Again when eve-teasing was on the rise in Bangladesh in around 2011, the High court Division was moved [10] seeking some guidelines to address the issue of sexual abuse, sexual harassment, eve-teasing in order to protect and safeguard the rights of the women and girls particularly in the educational institutions. The Court observed that the right to equality and freedom of movement is meaningless if women and girls of this country are kept away from school and colleges on account of sexual harassment and eve-teasing in the streets. At the same time, the court doubted over the competency of existing domestic laws to address the issue and filled up the lacunae in the domestic corpus juris with the signed and ratified International Conventions. The Court reached the conclusion that protections given under section 509 of the Penal code 1860 was insufficient. The court stated:

“Intention to outrage or insult the modesty of any women used in several sections…, particularly in section 509 of the penal code, is very vague and almost impossible to prove.”

The Supreme Court of Bangladesh has been a defender of its gender sensitive stance even in disputes related to the stereotypical power structure of the society. In 2005 circular was issued under the signature of the joint secretary, Ministry of Local Government, Rural Development and co-operative specifying certain functions and duties of the commissioners, allowing certain functions only to those elected in the general seats but not to the commissioners elected in the female reserved seats. As the court was moved by Shamima Sultana, the female commissioner from the reserved seat [11], the Court found the said circular to be discriminatory and violative of the ‘equality clause’ of the constitution of Bangladesh. The Court narrated that fundamental rights glorified in article 27 and 28 of the constitution of Bangladesh were not mere empty words, rather, the base of the concept of a welfare state. In this case the court bolstered the constitutional provision that Government can make special provision in favor of women under article 28(4) of the constitution. It was found to be intra vires and valid to make provision for reserve seats for ward commissioners exclusively for women.

Moreover in this case, the relevance of Article 65(3), provision of reserved seat for women in the parliament, with the upholding of the dignity of women was questioned. The court was of the view that the existing reserved seat system in the parliament, instead of either helping the democratic process or upholding the dignity of women, rather helps the party which is the majority in parliament, to increase its edge over the other parties. However, on 8 July 2018 the Parliament of Bangladesh unanimously passed the 17th amendment to the constitution which increases the existence of the current reserved seat mechanism for women for another 25 years. It is submitted that process of election in the reserved seats which is observed by the judges in the Shamima Sultana case as undemocratic, and questionable in upholding the dignity of women should be re-considered by the legislatures and policy makers.

Such a problem has been addressed in the United Kingdom by building up soft law practices through All Women Shortlists (AWS) allowing political parties to permit only women to stand in particular constituencies for a particular political party, albeit due to its directory nature it is only used by the parties like Labor party and Liberal Democrats party. On the other hand in India, Rajya Sabha of India in 2008 proposed for 33% reserved seats in parliament for women in Lok Sabha and all state legislative assemblies. The Bill proposed that a seat would be reserved only once in three consecutive general elections. However, the Lok Sabha never voted in its favor. Many regional and minority parties were against the amendment as they were predicted to be – reservation for women in parliament would result in their mandate be lost in respective region as a decisive percent of seats would then be reserved in a given state or region.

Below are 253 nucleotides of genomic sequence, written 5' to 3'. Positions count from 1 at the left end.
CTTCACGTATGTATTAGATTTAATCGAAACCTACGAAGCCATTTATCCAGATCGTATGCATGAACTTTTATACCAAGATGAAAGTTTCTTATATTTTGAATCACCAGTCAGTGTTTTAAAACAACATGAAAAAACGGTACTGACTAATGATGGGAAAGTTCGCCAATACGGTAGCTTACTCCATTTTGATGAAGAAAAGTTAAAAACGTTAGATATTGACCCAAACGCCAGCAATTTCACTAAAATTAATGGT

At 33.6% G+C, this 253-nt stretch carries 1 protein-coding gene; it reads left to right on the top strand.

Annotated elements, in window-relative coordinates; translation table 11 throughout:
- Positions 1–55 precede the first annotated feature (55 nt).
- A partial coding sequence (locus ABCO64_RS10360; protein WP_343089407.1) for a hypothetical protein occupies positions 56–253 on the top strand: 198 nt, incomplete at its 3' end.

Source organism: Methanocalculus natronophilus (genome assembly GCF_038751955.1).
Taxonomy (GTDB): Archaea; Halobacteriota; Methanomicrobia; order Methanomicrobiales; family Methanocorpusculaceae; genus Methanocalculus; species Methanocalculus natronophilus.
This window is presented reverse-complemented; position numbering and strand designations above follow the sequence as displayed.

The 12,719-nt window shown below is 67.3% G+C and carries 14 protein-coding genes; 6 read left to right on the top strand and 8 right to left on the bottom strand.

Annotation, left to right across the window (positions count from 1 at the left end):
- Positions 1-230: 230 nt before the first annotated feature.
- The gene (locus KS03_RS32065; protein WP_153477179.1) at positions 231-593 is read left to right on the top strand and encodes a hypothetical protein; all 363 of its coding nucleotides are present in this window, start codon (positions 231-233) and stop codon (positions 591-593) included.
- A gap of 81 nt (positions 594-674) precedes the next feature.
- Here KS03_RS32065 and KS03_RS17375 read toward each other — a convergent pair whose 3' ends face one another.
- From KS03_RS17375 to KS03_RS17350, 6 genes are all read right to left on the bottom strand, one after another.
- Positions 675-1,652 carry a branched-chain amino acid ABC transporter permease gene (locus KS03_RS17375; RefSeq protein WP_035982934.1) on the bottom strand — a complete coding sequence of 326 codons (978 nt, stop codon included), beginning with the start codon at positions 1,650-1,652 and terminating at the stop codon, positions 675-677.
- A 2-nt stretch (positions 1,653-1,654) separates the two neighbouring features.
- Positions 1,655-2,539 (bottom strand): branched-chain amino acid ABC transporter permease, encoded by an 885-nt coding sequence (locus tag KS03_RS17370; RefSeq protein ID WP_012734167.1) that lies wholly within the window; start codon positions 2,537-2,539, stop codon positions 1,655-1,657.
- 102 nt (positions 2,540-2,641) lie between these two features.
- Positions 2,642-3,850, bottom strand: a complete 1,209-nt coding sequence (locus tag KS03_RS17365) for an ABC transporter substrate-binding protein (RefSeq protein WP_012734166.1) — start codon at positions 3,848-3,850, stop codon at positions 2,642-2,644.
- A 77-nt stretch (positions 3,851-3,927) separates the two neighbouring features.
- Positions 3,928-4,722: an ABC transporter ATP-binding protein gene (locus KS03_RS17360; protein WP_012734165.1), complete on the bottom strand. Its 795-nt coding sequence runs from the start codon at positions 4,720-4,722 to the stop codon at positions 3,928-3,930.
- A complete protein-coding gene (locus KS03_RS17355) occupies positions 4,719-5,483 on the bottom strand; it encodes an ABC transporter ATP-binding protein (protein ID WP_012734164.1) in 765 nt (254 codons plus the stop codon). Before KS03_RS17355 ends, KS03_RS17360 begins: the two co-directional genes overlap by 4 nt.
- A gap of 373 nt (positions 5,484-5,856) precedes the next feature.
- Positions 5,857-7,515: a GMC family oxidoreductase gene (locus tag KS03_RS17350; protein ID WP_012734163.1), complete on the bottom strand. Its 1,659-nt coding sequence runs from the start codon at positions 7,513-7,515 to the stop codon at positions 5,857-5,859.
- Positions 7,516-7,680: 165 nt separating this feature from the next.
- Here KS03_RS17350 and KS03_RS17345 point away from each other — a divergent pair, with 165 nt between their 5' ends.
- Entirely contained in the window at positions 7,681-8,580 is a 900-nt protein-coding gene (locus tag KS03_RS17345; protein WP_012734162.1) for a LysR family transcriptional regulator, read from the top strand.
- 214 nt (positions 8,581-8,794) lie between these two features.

In the Bangladeshi context, such a policy might only worsen what is already a big problem- reserved seats reserved by powerful men for their daughters, wives and sisters as proxies in political office. Even after all these criticisms, it would be unfair to argue that the reservation system is futile particularly in the context of the LDCs and the Developing Countries. The reserved seat for women in the Parliament needs to be reformed for better taking into consideration the best practice examples of the other countries with contextual background.


1. The Constitution of Bangladesh, Art. 27

2. Ibid, Art. 28(4)

3. Hussain Mohammad Ershad v Bangladesh (2001) 21 BLD(AD) 69

4. BNWLA v Bangladesh (2009) 14 BLC 694

5. Convention on the Elimination of All Forms of Discrimination Against Women, Art.(2)(a)

6. Maria de Lourdes da Silva Pimentel Case (2008) CEDAW Communication No. 17/2008

7. R.K.B. v Turkey (2010) CEDAW Communication No. 28/2010

8. Dalia Parveen v Bangladesh Biman Corporation & another (1996) 48 DLR 132; Bangladesh Biman v Rabia Basri Ilene (2003) 55 DLR (AD) 132

9. BNWLA v Bangladesh (2008) Petition No. 5916 of 2008

10. BNWLA v Bangladesh (2011) 31 BLD 31

11. Shahmima Sultana v Bangladesh (2005) 57 DLR 201

Tags : Transformation of Bangladesh , Gender roles , Bangladeshi Women , Equality , Non-discrimination

Saurov Dash Roni is a fourth year student at the Department of Law, University of Dhaka.